News release from the Integrated Border Enforcement Team (IBET)
Integrated Border Enforcement Team lays charges for drug importation
Coutts, Alta. – The Integrated Border Enforcement Team (IBET), a joint force operation between the Royal Canadian Mounted Police, Canada Border Services Agency (CBSA) and Calgary Police Service (CPS), has charged a man for importing cocaine into Canada.
On Nov. 21, 2022, CBSA officers discovered and seized 53 kg of cocaine following a secondary examination of a commercial transport vehicle at the Coutts border crossing. The drugs, which has a street value of approximately $5.3 million, were hidden within a shipment of produce and have been referred over to IBET for further investigation.
On Nov. 22, 2022, Jagroop Singh, 25, a resident of Calgary, was charged with the following offences:
- Importation of a Controlled Substance contrary to section 6(1) of the Controlled Drugs and Substances Act; and,
- Possession of a Controlled Substance for the Purpose of Trafficking contrary to section 5(2) of theControlled Drugs and Substances Act.
Singh is scheduled to appear in Lethbridge Provincial Court on Nov. 29, 2022.
“I cannot overstate the contributions of each law enforcement partner represented in IBET. Together, we successfully prevented harmful drugs from entering Canada and harming our communities.”
– Supt. Sean Boser, OIC of Federal Policing – Calgary
“The safety and security of Canadians is our government’s top priority. By stopping illegal drugs at the border, we’re keeping our communities safe. This seizure is another great example of the ongoing cooperation between the CBSA, the RCMP and the Calgary Police Service in securing our borders.”
– Brad Wozny, Regional Director General, Canada Border Services Agency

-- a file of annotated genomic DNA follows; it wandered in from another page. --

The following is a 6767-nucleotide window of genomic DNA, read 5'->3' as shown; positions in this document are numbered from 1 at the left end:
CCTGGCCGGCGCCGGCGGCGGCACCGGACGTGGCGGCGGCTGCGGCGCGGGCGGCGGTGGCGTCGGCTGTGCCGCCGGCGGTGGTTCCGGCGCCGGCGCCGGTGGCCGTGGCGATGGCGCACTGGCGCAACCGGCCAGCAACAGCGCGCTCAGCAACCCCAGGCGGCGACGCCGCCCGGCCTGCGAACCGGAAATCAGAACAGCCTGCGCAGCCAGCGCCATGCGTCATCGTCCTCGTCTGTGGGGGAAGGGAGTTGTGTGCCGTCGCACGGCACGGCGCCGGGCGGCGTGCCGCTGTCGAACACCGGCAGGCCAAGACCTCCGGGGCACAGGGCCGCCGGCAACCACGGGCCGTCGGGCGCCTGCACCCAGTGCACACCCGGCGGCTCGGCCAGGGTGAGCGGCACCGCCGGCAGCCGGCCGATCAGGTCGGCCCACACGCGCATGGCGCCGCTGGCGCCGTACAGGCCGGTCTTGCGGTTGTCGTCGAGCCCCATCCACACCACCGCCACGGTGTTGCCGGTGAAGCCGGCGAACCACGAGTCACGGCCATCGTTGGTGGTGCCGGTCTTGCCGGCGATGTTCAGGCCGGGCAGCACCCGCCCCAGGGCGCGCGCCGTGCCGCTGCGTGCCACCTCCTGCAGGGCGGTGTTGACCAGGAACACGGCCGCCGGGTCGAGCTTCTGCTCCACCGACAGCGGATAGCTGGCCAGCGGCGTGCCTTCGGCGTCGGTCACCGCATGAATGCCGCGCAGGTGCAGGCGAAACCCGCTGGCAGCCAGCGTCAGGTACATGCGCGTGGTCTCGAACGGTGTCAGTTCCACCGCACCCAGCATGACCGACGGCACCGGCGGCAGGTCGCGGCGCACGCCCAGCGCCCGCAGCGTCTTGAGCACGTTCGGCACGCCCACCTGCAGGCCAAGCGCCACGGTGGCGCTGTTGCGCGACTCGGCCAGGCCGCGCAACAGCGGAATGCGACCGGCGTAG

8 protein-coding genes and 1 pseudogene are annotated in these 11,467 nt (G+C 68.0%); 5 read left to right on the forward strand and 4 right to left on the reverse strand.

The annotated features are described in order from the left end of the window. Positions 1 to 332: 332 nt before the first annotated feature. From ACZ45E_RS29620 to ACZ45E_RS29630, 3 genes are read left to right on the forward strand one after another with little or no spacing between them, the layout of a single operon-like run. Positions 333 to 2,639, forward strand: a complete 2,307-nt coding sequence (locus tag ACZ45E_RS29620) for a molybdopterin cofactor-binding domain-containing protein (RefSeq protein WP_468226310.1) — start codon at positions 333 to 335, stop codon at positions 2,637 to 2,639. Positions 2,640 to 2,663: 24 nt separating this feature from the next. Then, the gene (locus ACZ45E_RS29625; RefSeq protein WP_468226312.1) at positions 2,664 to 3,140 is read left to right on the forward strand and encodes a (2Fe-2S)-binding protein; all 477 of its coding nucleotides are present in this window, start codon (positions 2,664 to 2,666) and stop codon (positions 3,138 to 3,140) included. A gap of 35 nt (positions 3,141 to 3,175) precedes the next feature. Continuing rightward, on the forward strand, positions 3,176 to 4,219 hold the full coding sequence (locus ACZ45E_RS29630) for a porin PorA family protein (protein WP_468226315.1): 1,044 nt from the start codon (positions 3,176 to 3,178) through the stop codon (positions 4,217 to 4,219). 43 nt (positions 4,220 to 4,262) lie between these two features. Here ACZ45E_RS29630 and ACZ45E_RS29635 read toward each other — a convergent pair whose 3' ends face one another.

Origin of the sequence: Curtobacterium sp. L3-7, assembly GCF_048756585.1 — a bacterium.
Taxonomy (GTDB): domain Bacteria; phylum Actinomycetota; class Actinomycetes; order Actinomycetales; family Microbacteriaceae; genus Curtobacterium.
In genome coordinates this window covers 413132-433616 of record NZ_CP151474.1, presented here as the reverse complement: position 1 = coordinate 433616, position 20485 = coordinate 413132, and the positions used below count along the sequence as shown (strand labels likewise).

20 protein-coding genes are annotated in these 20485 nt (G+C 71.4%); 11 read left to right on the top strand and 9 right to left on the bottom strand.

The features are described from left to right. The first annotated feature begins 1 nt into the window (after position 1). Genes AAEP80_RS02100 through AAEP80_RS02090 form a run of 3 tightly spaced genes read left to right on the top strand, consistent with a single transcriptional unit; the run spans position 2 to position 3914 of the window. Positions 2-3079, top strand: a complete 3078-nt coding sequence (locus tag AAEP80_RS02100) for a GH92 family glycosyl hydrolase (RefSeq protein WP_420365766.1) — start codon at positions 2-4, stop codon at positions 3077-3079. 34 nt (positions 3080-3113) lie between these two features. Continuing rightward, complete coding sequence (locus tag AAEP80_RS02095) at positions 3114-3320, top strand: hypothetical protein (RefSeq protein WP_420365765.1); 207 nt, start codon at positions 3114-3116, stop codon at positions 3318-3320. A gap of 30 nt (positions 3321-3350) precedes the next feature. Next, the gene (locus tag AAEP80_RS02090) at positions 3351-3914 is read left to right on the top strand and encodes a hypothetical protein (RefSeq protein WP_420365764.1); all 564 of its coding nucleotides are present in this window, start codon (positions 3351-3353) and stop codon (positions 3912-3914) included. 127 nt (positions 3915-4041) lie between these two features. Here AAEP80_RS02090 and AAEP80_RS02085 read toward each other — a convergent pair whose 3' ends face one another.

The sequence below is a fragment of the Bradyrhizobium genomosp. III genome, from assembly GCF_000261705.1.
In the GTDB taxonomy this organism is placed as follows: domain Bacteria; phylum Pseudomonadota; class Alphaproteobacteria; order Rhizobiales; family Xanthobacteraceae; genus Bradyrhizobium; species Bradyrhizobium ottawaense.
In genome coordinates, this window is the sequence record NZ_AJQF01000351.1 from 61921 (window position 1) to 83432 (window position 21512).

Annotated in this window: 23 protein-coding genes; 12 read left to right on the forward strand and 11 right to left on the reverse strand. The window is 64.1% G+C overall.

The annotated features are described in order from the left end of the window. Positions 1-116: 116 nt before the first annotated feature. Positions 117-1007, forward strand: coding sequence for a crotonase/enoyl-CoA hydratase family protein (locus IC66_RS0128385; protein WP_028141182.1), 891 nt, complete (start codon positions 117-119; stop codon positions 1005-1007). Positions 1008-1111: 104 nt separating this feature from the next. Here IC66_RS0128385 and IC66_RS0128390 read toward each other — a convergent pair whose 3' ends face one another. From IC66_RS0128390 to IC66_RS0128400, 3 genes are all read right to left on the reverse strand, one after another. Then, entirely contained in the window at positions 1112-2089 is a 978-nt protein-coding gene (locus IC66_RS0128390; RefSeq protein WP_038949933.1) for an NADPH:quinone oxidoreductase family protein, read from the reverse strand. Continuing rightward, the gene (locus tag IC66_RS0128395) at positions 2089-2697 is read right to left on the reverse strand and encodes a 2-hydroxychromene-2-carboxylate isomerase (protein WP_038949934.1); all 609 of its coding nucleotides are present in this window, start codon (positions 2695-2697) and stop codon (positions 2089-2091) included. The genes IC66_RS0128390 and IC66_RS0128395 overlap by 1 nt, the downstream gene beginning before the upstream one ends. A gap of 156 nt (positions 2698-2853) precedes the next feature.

“Anytime a significant seizure like this is taken off our streets is a win for the communities we all work in partnership to protect.”
– Acting Supt. Melanie Oncescu, CPS Criminal Operations and Intelligence
IBET’s mandate is to enhance border integrity and security along the shared border, between designated ports of entry, by identifying, investigating and interdicting persons, organizations and goods that are involved in criminal activities.
Severe weather in Canada caused $3.1 billion in insured damages in 2022
The Insurance Bureau of Canada says severe weather caused $3.1 billion in insured damage in Canada in 2022, from flooding to storms to Hurricane Fiona.
That makes 2022 the third worst year for insured losses in Canadian history.
The bureau says no single event or particular region accounted for the majority of the insured damage in 2022, with disasters in almost every part of Canada last year.
That’s in contrast to a year like 2016, the worst year on record primarily because of the Fort McMurray, Alberta wildfire, which accounted for around three-quarters of national losses.
The most expensive extreme weather event for Canada in 2022 was the Ontario and Quebec derecho in May, which caused $1 billion in damages.
The other most expensive events included Hurricane Fiona, which cost $800 million, and the summer storms in Canada which cost $300 million.
This report by The Canadian Press was first published Jan. 18, 2023.
Debt worries rise amid higher interest rates and persistent inflation: MNP report
A new report suggests Canadians’ worries about debt are rising amid higher interest rates and persistent inflation.
Bankruptcy trustee firm MNP says its quarterly consumer debt index fell 15 points since its last survey to an all-time low of 77 points.
A lower score on the index suggests higher anxiety about debt.
MNP president Grant Bazian says inflation is eroding household budgets and, at the same time, financially fragile and overleveraged Canadians face sharply rising borrowing costs.
The report, based on online interviews conducted in December, says the percentage of Canadians concerned about their debt rose seven percentage points to 47 per cent, a record high.
It says 64 per cent say that as interest rates rise they are more concerned about their ability to pay their debts, while 59 per cent say if interest rates go up much more, they will be in financial trouble.
This report by The Canadian Press was first published Jan. 16, 2023.
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